The top forecaster of the Canadian dollar said the currency will fall to a record 59 cents compared to the U.S. dollar by the end of the year as further weakness in the energy sector saps growth in an economy already stretched by a heavily indebted consumer and the Bank of Canada cuts interest rates for a third time.
The call from Macquarie Group Ltd.’s David Doyle, the top-ranked forecaster for the U.S. versus Canadian dollar exchange rate last year according to Bloomberg rankings, comes as the currency fell below 70 U.S. cents Tuesday, Jan. 12, for the first time in almost 13 years. The currency’s tumble to levels last seen in the late 1990s came as crude continued to reach multiyear lows.
“You could imagine the situation is worse today than in the 1990s,” Doyle said.. “We’re much more dependent on oil now than we were in the past.”
Macquarie was among the first major forecasters to predict the currency would hit these levels. A 59 U.S. cent Canadian dollar would mean one U.S. dollar buys $1.6949 Canadian.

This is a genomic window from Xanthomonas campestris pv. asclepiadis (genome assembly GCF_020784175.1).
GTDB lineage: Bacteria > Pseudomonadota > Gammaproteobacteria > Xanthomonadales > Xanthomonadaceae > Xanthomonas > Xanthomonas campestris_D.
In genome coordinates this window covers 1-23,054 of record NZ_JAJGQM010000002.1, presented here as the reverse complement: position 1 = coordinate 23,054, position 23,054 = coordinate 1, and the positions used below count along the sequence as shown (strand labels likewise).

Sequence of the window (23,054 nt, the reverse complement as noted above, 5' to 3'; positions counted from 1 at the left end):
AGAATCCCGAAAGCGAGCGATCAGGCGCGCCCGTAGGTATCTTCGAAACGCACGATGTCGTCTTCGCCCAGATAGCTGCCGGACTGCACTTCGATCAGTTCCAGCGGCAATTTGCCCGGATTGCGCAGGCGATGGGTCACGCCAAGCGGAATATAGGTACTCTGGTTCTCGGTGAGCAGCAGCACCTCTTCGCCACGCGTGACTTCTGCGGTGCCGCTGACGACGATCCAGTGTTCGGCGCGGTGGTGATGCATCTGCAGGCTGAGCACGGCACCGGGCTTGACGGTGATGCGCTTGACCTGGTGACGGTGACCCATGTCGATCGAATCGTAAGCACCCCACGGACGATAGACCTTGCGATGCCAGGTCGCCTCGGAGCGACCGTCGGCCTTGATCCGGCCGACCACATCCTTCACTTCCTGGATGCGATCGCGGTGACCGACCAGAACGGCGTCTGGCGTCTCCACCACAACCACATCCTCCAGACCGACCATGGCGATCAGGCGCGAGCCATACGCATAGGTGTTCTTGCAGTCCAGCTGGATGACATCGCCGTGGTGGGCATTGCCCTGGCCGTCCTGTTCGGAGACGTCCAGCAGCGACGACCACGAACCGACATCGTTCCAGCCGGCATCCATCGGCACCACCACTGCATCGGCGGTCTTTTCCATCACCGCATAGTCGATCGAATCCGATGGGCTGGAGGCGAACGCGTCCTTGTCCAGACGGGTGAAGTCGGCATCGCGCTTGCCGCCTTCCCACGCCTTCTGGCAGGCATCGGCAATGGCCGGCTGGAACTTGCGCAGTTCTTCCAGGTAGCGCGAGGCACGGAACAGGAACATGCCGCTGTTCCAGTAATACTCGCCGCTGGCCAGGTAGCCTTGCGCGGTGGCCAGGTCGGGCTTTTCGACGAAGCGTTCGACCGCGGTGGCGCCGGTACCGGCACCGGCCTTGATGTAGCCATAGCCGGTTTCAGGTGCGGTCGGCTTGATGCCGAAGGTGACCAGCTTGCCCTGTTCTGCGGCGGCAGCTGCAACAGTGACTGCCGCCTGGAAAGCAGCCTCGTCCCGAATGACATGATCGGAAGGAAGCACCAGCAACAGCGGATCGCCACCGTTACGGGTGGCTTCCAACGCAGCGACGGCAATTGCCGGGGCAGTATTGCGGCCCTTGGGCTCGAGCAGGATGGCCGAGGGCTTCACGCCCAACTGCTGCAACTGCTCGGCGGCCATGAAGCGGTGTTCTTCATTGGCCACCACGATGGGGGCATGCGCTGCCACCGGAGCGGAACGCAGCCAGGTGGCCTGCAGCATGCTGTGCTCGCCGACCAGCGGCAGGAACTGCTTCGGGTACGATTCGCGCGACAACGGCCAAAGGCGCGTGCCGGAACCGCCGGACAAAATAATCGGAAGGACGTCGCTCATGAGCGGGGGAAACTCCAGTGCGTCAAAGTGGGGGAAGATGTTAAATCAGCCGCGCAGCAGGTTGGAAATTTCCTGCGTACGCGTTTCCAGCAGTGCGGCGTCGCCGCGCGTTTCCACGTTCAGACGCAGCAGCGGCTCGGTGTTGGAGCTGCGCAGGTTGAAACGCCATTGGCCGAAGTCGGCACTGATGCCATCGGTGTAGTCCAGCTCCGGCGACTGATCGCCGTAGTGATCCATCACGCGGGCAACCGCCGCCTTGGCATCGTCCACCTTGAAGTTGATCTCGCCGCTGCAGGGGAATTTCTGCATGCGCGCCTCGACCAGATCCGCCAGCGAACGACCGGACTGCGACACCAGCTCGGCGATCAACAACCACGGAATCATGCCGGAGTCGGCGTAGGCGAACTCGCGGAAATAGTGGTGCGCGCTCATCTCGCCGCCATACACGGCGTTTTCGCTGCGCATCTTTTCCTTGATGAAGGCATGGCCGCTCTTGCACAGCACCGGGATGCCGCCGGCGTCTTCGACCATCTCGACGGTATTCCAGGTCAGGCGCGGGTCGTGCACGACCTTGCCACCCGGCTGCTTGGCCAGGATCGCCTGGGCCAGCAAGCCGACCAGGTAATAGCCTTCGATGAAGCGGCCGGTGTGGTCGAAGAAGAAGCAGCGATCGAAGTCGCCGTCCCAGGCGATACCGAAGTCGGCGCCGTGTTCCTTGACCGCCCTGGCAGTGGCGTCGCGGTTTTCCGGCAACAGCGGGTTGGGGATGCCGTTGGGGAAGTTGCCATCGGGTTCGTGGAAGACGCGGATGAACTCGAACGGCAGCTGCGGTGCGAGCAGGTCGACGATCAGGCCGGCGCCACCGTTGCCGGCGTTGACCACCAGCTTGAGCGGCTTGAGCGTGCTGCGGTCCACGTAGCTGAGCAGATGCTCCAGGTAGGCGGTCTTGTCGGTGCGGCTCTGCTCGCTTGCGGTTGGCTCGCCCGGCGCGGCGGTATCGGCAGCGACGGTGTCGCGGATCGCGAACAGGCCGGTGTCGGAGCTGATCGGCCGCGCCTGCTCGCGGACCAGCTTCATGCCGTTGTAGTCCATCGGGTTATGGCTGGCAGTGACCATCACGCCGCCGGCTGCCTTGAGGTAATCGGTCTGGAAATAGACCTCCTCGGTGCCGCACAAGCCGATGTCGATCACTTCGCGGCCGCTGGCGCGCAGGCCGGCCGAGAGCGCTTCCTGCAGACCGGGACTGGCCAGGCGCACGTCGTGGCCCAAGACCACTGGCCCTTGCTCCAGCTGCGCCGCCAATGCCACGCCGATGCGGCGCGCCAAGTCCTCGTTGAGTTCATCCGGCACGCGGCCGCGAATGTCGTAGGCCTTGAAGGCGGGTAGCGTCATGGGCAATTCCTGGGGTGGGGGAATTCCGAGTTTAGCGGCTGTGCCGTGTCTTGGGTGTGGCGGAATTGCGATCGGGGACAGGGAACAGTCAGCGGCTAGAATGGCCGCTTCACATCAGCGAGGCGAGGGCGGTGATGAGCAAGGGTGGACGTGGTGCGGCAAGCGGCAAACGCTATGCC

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The currency fell as much as 0.6 percent to 69.90 U.S. cents on Jan. 12, the first time it touched that level since May 2003, as crude oil fell to a 12-year low of $29.93 per barrel. The first time the Canadian dollar weakened below 70 U.S. cents was 1997, before the country’s oil industry took off and when its government was wrestling with a budget deficit.
It mostly traded below 70 U.S. cents between 1997 and 2003, a period when manufacturing made up a larger part of exports than oil. It’s all-time low was 61.76 U.S. cents in 2002.
Canada’s newly elected Liberal government has pledged to run deficits to help stimulate an economy hindered by the collapse in prices for crude, until last year the country’s biggest export, and consumer spending held back by near-record debt levels.
Even though Doyle predicted Canada’s central bank will cut its benchmark rate to a record low 0.25 percent on Jan. 20, a weakened manufacturing sector and more competition from Mexico in the U.S. market, Canada’s largest trading partner, mean it will take longer for the country to see an economic benefit with oil prices still depressed.
Once the loonie reaches its record low, it will stay depressed through the end of 2018, Doyle said.
“Manufacturing and non-energy exports have far less ability to propel the economic outlook than they have in the past,” Doyle said. “Many of our oil and oil-related sectors have grown, and a lot of our manufacturing sectors have not grown and remained low.”